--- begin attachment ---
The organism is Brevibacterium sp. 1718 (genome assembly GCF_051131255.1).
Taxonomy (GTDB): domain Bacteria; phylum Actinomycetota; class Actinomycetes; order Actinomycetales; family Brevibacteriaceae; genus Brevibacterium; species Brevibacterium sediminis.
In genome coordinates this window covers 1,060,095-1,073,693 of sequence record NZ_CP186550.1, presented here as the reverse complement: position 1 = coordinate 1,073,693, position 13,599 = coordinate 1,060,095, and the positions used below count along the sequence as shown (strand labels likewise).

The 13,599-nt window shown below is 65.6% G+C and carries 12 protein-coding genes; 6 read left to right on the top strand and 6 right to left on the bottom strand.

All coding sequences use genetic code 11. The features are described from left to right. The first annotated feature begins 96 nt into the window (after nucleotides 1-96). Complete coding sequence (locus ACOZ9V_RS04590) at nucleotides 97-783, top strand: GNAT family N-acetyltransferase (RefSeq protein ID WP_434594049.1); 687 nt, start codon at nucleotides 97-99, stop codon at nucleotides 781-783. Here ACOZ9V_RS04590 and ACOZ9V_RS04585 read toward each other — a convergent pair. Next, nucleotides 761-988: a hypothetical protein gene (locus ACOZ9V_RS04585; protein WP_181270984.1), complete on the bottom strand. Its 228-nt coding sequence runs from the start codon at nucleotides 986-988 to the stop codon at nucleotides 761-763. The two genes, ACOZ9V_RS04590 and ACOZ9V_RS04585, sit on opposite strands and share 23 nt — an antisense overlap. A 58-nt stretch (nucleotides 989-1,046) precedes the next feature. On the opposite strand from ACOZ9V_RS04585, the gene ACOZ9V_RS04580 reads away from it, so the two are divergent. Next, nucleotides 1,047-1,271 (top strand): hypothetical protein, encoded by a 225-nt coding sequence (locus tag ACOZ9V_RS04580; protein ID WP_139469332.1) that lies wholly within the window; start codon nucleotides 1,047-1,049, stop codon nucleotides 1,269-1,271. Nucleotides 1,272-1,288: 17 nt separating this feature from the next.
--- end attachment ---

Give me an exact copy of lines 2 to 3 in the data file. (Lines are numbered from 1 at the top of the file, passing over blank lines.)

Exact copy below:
Taxonomy (GTDB): domain Bacteria; phylum Actinomycetota; class Actinomycetes; order Actinomycetales; family Brevibacteriaceae; genus Brevibacterium; species Brevibacterium sediminis.
In genome coordinates this window covers 1,060,095-1,073,693 of sequence record NZ_CP186550.1, presented here as the reverse complement: position 1 = coordinate 1,073,693, position 13,599 = coordinate 1,060,095, and the positions used below count along the sequence as shown (strand labels likewise).